RMA should provide one or two clauses that clearly states what happens when a third party come up with a deal. Most time, the Third Party may not want to recognize the first Agent simce he is the one pursuing the deal...he may want to dictate the tune and receive the lion share of the Agency fee.

Because of the discrepancies in issues like this, some players refuse to sign exclusive RMA with any Agent. The implication may be more severe as no Agent will be ready to go the extra mile for a player they are freelancing with.

4. What is the standard duration of a Representation  Mandate Agreement  between a Player and his Agent?
I know when an Agent find a real good and outstanding player he may want to keep the player for longer period of time. Such player could become his cashcow and so he would want him to stay on and be dropping cash for a long time.

The Agent sign a so-called Representation Mandate Agreement with their clients (Player). This agreement gathers all the different details of the relationship and can last from days to years.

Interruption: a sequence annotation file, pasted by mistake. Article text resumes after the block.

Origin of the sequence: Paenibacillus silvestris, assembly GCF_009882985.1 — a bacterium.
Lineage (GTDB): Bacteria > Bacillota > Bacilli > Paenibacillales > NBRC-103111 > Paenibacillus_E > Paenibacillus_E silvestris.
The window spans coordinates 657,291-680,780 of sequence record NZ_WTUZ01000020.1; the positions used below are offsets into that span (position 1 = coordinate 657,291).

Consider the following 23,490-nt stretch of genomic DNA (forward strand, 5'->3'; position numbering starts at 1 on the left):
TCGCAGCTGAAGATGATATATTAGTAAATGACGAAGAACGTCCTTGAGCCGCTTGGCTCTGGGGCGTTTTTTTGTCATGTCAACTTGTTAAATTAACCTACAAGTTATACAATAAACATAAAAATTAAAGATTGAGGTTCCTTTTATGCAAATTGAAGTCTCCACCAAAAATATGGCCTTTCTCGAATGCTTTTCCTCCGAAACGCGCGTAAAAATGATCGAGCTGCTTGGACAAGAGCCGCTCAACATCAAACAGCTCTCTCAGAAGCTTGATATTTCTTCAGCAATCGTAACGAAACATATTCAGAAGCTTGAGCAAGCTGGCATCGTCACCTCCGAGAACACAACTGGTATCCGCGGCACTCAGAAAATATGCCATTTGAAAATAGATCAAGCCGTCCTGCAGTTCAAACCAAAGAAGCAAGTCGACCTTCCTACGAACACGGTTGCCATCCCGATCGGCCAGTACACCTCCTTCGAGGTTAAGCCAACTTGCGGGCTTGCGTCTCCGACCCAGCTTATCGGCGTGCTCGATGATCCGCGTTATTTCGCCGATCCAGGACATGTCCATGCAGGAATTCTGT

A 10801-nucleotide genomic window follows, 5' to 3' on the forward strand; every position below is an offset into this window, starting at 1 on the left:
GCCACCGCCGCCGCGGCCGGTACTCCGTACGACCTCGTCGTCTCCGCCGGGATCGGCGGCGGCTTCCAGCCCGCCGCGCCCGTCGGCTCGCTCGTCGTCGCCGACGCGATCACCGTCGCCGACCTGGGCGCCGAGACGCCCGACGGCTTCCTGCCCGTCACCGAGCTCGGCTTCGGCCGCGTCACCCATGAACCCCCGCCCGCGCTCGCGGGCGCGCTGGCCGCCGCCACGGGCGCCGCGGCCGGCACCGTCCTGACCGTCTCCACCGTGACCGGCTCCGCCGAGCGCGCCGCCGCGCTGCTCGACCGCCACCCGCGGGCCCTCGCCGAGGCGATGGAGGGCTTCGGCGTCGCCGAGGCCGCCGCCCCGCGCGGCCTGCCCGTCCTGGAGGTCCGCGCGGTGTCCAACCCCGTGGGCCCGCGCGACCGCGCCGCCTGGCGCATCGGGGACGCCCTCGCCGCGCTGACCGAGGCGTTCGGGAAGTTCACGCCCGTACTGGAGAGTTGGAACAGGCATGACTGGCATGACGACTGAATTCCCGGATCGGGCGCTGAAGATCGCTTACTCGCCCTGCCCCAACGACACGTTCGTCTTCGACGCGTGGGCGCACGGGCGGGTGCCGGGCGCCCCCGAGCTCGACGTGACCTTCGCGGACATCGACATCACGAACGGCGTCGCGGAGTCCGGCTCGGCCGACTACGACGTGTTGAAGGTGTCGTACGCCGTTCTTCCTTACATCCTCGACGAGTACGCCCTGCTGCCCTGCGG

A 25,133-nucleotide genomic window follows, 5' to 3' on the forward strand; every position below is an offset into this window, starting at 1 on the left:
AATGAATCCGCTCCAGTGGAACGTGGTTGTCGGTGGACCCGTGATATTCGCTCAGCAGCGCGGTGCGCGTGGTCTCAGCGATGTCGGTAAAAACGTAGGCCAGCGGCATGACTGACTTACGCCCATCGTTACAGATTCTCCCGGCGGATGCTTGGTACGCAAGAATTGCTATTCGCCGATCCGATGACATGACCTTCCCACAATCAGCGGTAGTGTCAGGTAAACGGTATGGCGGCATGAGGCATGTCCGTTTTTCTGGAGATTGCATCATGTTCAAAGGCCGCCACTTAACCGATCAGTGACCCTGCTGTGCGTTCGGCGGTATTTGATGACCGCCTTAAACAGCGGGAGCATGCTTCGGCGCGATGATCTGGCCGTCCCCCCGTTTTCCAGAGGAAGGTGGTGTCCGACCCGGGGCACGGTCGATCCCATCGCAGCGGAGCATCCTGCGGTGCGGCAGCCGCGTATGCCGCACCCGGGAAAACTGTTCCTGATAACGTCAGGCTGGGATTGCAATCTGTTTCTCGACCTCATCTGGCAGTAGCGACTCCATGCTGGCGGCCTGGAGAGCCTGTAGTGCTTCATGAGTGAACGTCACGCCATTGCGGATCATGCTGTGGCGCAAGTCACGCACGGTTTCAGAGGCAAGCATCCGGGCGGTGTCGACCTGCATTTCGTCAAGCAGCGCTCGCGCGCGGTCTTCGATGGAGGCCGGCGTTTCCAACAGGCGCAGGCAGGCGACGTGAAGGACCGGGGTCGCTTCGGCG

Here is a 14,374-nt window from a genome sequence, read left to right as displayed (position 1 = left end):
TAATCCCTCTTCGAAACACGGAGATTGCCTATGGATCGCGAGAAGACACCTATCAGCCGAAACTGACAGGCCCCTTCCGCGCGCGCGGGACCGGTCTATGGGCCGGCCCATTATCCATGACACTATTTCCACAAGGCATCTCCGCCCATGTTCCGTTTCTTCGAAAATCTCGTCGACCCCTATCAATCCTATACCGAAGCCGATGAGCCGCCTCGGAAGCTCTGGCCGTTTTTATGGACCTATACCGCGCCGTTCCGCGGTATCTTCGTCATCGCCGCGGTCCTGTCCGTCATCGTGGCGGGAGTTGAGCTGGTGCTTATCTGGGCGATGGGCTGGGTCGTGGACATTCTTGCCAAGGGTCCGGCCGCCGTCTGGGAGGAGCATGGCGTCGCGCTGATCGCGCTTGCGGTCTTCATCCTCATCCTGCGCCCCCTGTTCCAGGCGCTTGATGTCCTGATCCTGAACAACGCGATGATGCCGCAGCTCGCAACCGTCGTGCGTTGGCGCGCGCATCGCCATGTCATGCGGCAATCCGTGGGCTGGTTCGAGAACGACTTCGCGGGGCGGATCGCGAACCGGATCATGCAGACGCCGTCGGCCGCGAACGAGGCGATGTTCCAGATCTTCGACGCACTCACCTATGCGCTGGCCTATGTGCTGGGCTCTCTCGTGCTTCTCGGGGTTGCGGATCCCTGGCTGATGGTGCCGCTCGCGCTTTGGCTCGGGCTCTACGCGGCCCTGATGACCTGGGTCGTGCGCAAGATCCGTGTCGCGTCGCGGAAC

This is a point where again the different national regulations differ . Each of the National Associations is free to establish a maximum duration for the representation agreement. For instance, the Football Association enforces a limit of 2 years and when that time is up, the contract terminates. All parties are then be free to renew if they consider it appropriate.

The contract may state a longer period but if it is contrary to the rules where the contract was signed it can’t be enforceable. So the contract may say 5 years,  but if it is signed under FA’s rules it cannot be enforced .The standard is two years with option to renew for another two years or longer.